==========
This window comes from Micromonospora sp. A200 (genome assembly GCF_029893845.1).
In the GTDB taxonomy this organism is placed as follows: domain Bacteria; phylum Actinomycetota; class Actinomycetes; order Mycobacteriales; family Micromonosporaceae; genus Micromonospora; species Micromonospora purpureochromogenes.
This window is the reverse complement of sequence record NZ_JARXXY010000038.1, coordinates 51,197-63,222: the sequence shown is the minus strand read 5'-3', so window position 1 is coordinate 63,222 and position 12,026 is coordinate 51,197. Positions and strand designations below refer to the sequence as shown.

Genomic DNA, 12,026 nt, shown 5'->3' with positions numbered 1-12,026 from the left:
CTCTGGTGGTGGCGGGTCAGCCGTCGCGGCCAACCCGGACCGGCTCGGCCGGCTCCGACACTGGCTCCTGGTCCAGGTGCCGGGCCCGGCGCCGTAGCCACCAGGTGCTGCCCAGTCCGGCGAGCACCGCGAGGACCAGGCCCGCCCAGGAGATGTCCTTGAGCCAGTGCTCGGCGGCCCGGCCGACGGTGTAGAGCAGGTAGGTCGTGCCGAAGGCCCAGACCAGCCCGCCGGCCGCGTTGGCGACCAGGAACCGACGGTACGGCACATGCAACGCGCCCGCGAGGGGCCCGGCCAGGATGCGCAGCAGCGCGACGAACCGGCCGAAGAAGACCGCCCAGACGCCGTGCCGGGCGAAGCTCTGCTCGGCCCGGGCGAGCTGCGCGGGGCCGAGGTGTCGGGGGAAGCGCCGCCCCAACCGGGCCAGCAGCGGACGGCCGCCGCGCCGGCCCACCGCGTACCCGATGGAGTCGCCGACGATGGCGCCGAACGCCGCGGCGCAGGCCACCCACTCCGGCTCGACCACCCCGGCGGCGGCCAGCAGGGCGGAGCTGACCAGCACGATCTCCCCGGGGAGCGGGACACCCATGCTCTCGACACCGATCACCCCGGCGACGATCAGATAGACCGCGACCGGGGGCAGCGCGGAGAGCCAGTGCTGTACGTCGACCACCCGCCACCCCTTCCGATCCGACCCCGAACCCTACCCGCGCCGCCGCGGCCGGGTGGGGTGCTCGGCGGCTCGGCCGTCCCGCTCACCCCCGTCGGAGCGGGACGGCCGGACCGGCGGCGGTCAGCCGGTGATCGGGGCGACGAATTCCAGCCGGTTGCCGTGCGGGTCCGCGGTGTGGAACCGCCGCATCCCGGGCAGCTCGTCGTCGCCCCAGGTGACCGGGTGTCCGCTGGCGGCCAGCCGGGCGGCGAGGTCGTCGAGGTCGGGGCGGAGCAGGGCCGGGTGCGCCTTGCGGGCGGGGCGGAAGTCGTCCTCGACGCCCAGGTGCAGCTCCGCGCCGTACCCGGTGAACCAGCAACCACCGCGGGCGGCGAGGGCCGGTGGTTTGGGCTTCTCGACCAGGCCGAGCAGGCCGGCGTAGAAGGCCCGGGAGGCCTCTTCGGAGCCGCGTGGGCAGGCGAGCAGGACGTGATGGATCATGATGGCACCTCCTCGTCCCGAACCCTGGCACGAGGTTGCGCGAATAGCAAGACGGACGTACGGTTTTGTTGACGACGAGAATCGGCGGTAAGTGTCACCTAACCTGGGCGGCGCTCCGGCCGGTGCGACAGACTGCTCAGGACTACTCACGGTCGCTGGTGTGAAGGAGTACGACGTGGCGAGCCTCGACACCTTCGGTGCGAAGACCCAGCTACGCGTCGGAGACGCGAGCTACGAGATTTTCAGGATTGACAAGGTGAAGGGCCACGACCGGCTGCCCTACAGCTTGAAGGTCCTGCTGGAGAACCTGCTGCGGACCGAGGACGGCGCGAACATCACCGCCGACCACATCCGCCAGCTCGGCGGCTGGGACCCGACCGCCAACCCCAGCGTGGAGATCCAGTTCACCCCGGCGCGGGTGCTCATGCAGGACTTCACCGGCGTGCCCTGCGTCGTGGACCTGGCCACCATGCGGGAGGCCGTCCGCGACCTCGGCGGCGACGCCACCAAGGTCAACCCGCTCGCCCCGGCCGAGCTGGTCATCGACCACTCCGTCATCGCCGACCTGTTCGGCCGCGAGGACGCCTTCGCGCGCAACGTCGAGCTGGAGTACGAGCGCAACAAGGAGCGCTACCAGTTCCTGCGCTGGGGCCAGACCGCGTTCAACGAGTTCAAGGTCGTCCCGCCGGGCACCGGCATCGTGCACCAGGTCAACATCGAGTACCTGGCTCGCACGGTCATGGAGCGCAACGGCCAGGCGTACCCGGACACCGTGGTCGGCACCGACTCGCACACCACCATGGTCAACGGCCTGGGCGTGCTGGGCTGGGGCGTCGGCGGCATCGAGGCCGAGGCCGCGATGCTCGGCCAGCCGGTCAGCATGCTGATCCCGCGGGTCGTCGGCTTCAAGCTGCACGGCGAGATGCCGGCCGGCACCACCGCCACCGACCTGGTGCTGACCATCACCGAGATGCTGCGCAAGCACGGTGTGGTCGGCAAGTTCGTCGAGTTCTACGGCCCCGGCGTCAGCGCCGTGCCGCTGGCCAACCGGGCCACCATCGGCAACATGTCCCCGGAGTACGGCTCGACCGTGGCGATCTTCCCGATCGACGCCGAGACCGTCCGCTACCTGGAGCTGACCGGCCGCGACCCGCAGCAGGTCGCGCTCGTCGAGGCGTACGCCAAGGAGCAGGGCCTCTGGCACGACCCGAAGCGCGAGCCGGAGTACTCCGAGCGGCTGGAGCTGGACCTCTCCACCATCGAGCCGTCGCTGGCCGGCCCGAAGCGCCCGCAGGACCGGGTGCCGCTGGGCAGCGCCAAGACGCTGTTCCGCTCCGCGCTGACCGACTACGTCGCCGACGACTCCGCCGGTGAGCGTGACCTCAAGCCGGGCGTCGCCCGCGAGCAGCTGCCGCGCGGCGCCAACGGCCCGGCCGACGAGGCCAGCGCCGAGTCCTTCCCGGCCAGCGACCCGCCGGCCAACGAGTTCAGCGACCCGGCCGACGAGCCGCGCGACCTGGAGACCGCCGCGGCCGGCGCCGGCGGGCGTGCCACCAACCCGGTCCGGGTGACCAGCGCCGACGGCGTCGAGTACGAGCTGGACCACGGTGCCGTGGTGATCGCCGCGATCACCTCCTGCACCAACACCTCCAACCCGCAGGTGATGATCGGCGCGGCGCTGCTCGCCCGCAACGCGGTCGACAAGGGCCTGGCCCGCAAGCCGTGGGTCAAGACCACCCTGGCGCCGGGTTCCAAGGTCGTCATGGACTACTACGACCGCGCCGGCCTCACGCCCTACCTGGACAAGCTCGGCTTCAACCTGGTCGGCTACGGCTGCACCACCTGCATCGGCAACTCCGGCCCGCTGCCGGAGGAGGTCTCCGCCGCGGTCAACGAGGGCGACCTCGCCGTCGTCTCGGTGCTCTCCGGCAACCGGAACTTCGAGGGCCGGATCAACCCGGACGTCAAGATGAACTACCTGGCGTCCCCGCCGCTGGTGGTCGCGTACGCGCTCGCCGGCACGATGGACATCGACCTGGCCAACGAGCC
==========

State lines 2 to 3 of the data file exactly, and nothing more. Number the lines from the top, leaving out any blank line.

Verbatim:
In the GTDB taxonomy this organism is placed as follows: domain Bacteria; phylum Actinomycetota; class Actinomycetes; order Mycobacteriales; family Micromonosporaceae; genus Micromonospora; species Micromonospora purpureochromogenes.
This window is the reverse complement of sequence record NZ_JARXXY010000038.1, coordinates 51,197-63,222: the sequence shown is the minus strand read 5'-3', so window position 1 is coordinate 63,222 and position 12,026 is coordinate 51,197. Positions and strand designations below refer to the sequence as shown.